We have been dealing with a vendor of ours for on-hold messages for many years. I send them a Word file with the hold messages, their studio records them, and they send us a wave file back which we upload into the voicemail console.
So this morning at 5 am I received an email from that vendor with an attached zip file, suggesting that was a new wave file for upload. While I have my first espresso waking up, I use an iPad Pro to handle my email and forwarded to my tech team at KnowBe4. I never looked at the Zip file. I should have known better and used the Phish Alert button instead.
Proceed With Caution
Luckily our tech team was a bit more awake at 9 am! When they came into the office, Jason walked up to me and said: "Hey, that Zip file has a Word Doc in it". That's when I realized the red flag and told him to proceed with caution. Next he said: "Hey, that Word File wants access to my contacts!" We started to see a pattern. Next Jason comments :"Hey, the default language of that Word Doc is Russian!". At that point we knew enough and sent it to our internal team for analysis.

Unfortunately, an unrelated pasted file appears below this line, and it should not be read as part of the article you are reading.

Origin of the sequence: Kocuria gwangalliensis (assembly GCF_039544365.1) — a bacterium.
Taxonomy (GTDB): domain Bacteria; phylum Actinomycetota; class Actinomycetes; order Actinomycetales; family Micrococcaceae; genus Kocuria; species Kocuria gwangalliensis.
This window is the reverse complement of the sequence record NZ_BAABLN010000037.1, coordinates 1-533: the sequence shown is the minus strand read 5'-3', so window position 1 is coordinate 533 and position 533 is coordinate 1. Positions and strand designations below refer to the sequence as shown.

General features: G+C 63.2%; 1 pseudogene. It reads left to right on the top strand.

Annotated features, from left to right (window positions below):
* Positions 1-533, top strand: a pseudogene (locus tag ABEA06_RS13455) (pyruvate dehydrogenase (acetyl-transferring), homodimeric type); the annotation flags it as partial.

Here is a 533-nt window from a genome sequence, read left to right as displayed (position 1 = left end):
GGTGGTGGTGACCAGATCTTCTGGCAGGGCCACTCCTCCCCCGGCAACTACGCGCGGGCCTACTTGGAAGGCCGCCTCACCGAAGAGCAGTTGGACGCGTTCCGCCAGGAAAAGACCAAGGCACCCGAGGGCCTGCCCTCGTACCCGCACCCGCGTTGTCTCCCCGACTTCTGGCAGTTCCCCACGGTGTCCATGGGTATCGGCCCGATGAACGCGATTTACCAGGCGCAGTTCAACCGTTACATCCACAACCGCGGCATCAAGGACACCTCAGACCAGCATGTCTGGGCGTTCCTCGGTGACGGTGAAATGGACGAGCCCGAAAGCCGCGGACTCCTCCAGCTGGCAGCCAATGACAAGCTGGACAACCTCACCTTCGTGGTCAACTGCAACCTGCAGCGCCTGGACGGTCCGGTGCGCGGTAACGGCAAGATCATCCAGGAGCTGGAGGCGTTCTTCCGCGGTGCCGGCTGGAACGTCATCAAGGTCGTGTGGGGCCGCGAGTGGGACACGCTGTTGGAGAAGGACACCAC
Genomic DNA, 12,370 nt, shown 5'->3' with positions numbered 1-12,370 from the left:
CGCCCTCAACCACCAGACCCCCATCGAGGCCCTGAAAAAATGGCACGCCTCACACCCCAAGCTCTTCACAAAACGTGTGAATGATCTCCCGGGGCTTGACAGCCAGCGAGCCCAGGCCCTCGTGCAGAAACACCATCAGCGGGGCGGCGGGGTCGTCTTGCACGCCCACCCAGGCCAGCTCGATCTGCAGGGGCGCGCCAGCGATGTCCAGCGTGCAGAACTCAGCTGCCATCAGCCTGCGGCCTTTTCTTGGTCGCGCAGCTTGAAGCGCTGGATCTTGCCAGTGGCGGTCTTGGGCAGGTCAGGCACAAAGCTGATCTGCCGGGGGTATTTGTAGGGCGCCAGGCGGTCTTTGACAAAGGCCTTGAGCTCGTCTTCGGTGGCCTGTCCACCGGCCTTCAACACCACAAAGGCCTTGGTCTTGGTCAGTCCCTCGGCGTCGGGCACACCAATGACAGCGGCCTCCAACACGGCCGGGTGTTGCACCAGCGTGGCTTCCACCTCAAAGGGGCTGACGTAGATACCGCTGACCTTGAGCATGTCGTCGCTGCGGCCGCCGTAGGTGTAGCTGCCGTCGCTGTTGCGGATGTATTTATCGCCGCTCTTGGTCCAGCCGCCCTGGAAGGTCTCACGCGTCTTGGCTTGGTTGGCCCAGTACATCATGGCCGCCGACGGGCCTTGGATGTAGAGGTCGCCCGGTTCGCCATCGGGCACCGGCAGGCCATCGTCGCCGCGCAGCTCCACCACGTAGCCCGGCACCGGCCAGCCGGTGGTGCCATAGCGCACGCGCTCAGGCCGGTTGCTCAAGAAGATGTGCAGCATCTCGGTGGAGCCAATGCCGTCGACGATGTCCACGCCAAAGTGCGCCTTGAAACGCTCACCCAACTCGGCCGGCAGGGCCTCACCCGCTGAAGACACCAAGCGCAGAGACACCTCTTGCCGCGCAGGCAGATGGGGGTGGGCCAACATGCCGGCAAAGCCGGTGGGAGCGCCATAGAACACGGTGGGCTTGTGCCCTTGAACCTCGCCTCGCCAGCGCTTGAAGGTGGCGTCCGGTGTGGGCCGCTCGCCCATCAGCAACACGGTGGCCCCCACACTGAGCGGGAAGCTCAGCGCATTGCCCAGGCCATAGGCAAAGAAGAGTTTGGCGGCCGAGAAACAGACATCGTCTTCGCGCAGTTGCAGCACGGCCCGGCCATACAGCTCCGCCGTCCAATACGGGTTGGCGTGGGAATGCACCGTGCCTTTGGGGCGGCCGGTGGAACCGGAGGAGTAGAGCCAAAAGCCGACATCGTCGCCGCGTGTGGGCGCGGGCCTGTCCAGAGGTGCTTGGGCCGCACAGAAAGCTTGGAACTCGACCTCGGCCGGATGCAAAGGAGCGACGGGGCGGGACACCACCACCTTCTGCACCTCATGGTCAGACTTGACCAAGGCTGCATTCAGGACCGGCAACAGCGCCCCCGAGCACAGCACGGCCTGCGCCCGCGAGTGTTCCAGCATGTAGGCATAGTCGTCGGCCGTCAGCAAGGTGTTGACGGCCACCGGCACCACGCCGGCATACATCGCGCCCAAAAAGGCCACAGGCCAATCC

Our Incident Response team came back after an hour and reported that the Word doc had a macro that executed powershell, grabbed a file with a fake extension, renamed it as an exe and executed it. It is identified as "MALWARE [PTsecurity] W32.Dreambot HTTP GET Check-in"
Once executed it joined a botnet and checked-in with this ip: 188.8.131.52 (pyilgdamion.city)
Virus total now has the payload sample after we submitted it: https://www.virustotal.com/en/file/6ecb302f9dd02ffee62780bb244fc6105a4dede9ce86007e8d47e8997d7fdcd2/analysis/
Here is the simulated infection analysis: https://app.any.run/tasks/66b56fa6-c578-4267-9606-1fdb9f4bddcc
Here are the steps from download to infection, your end user only needs to do the first three and the machine is compromised
- Download zip, enter password.
- Open word doc
- enable macros
- downloads a file with .gas file extension
- renames file to a random name with .exe extension
- executes new .exe file sends http get request to pyilgdamion.city (C&C server)
Note: we have the decoded powershell command as well if anyone wants to play ;P
I’ve found that a good rule of thumb with password-protected ZIP files is that if the password is provided in the same email AND it’s a fairly simply one (e.g., password123 or 1234567), then it’s it’s almost surely a phish.
Stepping your users through new-school security awareness training is a must these days to make sure your network is not taken over by the bad guys.